Can we do the Internet of T for 200, please?

The Internet of T… The heart of every HTML document. Remember, answers in this category all begin with T.

The heart…

This is the heart of every HTML document.

So I’m getting really esoteric and I’m thinking the heart is kind of in the middle, but kind of on the left, which – like, I can think of one element that starts with T, but…

Go ahead and give it a guess or we’ll have to count it wrong.

What is text?

[win sound] Wow, you got it! Text. Of course–

That’s the heart? Really?

Of course, text is the heart of every HTML document. What’s on the inside? It’s all text in the middle.

Okay… These questions are so obscure. I’m gonna lose again.

Good job, Suz. You’re killing it with 500 points.

Oh, no, it’s going to be [unintelligible 00:09:40.00] [laughter]

Emma, the board is yours.

Alright, let’s go with Array Prototypes for 300, please.

Nobody likes to start off easy with 100. This is interesting.

Okay, Array Prototypes. This extracts a section of the calling array and returns a new array.

It’s either – I’m not gonna say it, because if I get it wrong, I don’t want the next person to get it. Arrrgh…! What is slice?

[win sound]

Yay! Okay. I almost mixed those up.

Nice job! Slice it is. You’re now back to zero points. You’re out of the red. Okay… Divya.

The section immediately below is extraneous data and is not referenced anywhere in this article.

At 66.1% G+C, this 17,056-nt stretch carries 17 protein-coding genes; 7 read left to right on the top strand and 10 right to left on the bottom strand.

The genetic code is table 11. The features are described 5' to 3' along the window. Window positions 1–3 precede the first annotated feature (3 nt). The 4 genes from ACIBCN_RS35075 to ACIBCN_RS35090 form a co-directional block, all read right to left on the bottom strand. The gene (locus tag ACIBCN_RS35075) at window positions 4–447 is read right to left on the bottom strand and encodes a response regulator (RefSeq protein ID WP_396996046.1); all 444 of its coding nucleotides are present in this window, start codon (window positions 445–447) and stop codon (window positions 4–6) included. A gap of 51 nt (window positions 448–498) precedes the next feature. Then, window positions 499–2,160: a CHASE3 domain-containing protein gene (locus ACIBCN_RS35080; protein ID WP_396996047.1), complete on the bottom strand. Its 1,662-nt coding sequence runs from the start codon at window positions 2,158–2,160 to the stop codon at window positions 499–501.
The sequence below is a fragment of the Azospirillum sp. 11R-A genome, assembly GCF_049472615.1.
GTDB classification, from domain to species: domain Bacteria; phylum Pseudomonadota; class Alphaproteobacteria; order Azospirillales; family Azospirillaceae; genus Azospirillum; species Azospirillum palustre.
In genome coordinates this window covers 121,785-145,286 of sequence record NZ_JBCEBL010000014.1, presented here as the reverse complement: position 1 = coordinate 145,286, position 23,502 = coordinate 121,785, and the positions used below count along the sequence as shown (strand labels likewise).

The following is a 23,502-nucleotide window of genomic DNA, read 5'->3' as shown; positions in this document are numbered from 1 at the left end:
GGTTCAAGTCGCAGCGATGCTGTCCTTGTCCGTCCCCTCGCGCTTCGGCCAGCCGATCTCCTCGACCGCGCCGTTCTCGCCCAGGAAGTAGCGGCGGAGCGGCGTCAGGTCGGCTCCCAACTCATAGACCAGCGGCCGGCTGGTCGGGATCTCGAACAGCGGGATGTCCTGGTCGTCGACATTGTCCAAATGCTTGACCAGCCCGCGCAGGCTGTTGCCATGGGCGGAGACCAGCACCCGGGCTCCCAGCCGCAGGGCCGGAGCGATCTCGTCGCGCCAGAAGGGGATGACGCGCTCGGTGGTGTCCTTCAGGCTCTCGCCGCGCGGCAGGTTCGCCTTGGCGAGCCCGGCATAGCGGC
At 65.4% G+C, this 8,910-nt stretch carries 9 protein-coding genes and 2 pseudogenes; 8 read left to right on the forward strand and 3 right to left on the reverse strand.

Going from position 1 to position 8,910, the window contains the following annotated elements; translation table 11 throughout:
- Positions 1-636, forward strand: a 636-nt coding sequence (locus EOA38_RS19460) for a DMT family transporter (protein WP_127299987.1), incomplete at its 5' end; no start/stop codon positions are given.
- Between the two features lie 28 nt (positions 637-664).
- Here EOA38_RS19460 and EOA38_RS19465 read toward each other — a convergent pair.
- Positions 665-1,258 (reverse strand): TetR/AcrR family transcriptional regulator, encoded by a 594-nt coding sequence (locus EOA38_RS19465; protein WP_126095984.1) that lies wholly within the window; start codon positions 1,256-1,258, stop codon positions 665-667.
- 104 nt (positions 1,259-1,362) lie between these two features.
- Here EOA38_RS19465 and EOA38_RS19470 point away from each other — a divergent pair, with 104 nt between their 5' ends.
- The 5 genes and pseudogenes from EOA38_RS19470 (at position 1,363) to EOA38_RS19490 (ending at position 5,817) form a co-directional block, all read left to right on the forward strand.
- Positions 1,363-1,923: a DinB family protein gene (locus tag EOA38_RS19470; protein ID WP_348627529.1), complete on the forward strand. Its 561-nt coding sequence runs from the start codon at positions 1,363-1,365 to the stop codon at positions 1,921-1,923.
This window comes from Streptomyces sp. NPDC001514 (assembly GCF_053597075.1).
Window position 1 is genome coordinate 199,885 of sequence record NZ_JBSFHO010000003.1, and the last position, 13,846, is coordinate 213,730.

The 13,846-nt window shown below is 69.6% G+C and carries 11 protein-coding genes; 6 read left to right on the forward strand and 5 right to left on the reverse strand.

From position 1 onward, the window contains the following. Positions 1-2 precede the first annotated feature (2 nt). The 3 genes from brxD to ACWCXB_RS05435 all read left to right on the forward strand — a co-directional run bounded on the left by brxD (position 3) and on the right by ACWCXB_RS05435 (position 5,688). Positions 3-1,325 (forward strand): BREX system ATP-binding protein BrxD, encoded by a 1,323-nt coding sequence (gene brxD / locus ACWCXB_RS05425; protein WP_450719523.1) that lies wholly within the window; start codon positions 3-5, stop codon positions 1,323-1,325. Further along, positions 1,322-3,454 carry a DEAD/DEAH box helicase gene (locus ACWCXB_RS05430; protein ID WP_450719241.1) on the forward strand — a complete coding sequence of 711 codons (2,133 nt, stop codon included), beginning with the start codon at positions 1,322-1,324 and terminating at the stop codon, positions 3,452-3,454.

I’ll do a 100. I’ll do – let’s see… Turns out JS for 100.

Turns out JS for 100. Google’s language that compiles to native machine code got its second win thanks to the Flutter framework. Is this for 100? This is hard.

This is 100. This is pretty odd.

My bad… It sounded easy when I wrote it.

Google’s language that compiles to native machine code…

Are you familiar with the Flutter framework?

I’m not.

Okay. Well, give it a guess. Give it a goog. You’re running out of time…

Yeah, I don’t know… What is – what is some native thing… Arrgh!

[fail sound]

I don’t know… Yeah.

Okay, opportunity to steal. Divya goes down by 100. Suz, you’re up to steal.

Is it what is Dart?

[win sound]

Oh, Suz is gonna kill us.

What is Dart. Good job, Suz. With this steal, 600 for Suz, and it is now your turn, as well.

Can we do It’s All HTML Semantics for 200, please?

You bet. This represents text which is highlighted for reference or notation purposes.